Personality and Trauma Response – workshop one

About the workshop

The Personality and Trauma Response workshop took place in September 2022 at Portsmouth Central Library. 26 people attended, including people with lived experience, carers and professionals.

The main aims of the workshop were to:

  • Name the project
  • Understand what has been helpful for people’s recovery – learning what made this positive and how it could be improved
  • Understand what people would change about their experience

Naming the project

As a group, it was decided that the project would be called ‘Personality and Trauma response’. The group wanted to create a name that was recognisable, functional and not insulting.

Some of the national work calls this a ‘Personality Disorder Pathway’ but many people found this name unhelpful.

Understanding what has been helpful for people’s recovery – learning what made this positive and how it could be improved

The group focused on answering three key questions, and a summary of the key points from conversations can be found below.

What has been helpful for your recovery?

  • A range of treatment options such as talking therapies, group work and medication.
  • Community mental health support services including NHS services and those provided by the voluntary care sector.
  • A range of social and community activities.
  • Education and training.
  • Supportive trusting relationships – friends, family and professionals.

What made this positive?

  • Having different options available to make contact and receive support e.g., telephone, online, face-to-face, ability to refer yourself to a service.
  • Having a choice of different treatment options available
  • Working with professionals/services to develop my support plan and have control over my support, making sure that I am kept up to date with any changes relevant to my support with good communication.
  • To be treated with compassion and empathy from professionals and services in a non-judgemental way.
  • Receiving consistent support with support plans being shared across different services.

What could be improved?

  • Long waiting lists to receive treatment/support from services.
  • Strict criteria to receive support from certain services.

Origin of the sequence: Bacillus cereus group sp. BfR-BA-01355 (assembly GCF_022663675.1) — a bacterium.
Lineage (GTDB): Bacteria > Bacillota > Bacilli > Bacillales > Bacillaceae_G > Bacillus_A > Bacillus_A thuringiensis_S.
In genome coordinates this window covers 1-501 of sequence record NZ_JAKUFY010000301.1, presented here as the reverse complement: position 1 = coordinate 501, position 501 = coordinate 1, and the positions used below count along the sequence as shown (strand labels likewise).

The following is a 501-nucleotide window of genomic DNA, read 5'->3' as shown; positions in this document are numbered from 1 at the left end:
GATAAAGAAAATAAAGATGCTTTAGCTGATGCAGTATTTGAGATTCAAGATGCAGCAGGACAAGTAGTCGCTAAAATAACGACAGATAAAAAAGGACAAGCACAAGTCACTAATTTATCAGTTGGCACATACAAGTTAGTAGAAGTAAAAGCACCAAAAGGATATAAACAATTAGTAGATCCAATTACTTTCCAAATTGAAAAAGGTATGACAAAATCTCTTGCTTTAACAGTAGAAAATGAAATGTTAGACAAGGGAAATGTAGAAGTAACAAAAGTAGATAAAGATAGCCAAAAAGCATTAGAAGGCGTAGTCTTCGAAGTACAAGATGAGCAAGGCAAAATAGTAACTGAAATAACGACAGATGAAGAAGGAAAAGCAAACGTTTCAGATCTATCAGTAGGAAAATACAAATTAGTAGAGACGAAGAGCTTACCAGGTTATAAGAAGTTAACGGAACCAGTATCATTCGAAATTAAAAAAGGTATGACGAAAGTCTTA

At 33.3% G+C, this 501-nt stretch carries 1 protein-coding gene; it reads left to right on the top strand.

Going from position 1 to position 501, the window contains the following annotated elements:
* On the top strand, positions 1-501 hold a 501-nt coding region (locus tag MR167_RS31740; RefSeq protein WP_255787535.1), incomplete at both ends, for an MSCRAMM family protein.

• Some services have limited options available to receive support. For example, only allowing telephone contact, having limited opening times, or only located in one area of the city.
  • Inconsistent approach across support services and professionals with a lack of communication between services.
  • Lack of training and supervision for staff, increasing the risk of burnout.
  • Limited specialist support available e.g., services for complex trauma.

Understanding what people would change about their experience

The final conversations were around what people would change about their experience in an ideal world. A summary of the key points discussed can be found below.

  • Education and training – improving understanding and attitudes within the community, including community services and professionals, and increasing the knowledge of support available.
  • Approach and values – all services to be inclusive and to respect individual diversities. Services must make sure to listen to individuals and treat them with respect and empathy. This will create a safe and supportive space where individuals feel comfortable to ‘say how they feel’.
  • Access – offering flexible options to engage with services (e.g., remotely or in person) and ability to access support at different times of the day. Services should have varied locations to cover the whole city with the ability to meet people in their communities. They should have one assessment and stop individuals having to repeat their story and offer support with connecting individuals to different services.
  • Increased choice of care and support within the community – range of social activities, choice of short-term residential options, free/subsidised medication, ability to access support early, ability to access medication as needed from the GP, post therapy community support.
  • Additional social support available – access to housing, help with debt, free food and drink, support with self-care.
  • Additional specialist support services within the community – complex trauma specialist service, walk-in crisis support service, pet therapy, assertive outreach service.
  • Support for staff and improved working environments.

If you would like more detailed information about this workshop, please contact

Next steps

The project group will review the feedback and use it to form the basis for discussion at the next workshop on 18 December 2022.

If you would like to take part in any of our workshops, visit our Improving Mental Health webpage to learn more.